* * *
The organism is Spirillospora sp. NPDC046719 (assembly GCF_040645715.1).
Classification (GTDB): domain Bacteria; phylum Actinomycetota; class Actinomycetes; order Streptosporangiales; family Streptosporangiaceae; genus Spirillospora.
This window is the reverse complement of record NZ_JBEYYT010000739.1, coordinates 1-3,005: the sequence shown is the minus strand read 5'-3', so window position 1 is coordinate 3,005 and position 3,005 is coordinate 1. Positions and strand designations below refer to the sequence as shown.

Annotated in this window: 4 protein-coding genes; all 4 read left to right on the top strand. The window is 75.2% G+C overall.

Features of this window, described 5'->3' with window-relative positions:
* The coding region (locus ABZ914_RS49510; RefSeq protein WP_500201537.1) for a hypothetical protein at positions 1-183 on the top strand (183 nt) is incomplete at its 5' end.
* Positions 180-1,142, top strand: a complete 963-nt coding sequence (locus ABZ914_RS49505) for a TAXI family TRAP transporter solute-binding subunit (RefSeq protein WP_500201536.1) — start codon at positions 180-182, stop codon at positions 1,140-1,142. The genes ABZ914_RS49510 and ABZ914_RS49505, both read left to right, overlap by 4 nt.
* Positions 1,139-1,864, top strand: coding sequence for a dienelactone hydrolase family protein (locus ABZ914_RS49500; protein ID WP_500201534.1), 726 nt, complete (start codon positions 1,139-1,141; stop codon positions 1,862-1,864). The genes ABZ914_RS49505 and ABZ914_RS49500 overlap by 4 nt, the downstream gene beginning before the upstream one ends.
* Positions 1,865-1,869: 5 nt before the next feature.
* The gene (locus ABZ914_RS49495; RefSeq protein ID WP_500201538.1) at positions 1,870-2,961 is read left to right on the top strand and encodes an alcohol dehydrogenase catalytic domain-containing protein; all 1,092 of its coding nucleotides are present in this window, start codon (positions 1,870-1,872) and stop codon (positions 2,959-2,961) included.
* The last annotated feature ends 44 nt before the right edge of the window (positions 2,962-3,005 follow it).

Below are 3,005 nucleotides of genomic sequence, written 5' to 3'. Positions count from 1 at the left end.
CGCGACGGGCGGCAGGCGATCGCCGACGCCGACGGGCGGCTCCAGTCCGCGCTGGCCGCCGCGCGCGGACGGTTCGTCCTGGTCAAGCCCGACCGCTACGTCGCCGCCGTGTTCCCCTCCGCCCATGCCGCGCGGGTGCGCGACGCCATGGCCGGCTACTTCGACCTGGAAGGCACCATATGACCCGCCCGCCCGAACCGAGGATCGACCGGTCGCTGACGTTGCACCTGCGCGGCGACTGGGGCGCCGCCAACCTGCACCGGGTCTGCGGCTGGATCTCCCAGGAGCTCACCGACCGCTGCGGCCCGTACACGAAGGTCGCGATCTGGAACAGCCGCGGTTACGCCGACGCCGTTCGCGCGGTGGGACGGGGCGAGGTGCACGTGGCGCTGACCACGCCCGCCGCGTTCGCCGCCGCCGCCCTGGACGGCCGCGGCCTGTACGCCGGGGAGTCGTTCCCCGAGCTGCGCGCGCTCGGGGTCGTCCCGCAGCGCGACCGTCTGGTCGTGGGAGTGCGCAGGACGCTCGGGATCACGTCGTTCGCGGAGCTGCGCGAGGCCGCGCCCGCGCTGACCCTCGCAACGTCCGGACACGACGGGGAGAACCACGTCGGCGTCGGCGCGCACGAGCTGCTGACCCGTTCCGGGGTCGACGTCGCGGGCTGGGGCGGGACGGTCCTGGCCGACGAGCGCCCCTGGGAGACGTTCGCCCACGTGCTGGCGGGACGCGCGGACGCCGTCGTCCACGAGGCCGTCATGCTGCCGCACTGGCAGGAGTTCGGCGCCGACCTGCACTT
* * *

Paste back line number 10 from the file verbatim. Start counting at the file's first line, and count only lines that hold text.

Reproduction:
* The gene (locus ABZ914_RS49495; RefSeq protein ID WP_500201538.1) at positions 1,870-2,961 is read left to right on the top strand and encodes an alcohol dehydrogenase catalytic domain-containing protein; all 1,092 of its coding nucleotides are present in this window, start codon (positions 1,870-1,872) and stop codon (positions 2,959-2,961) included.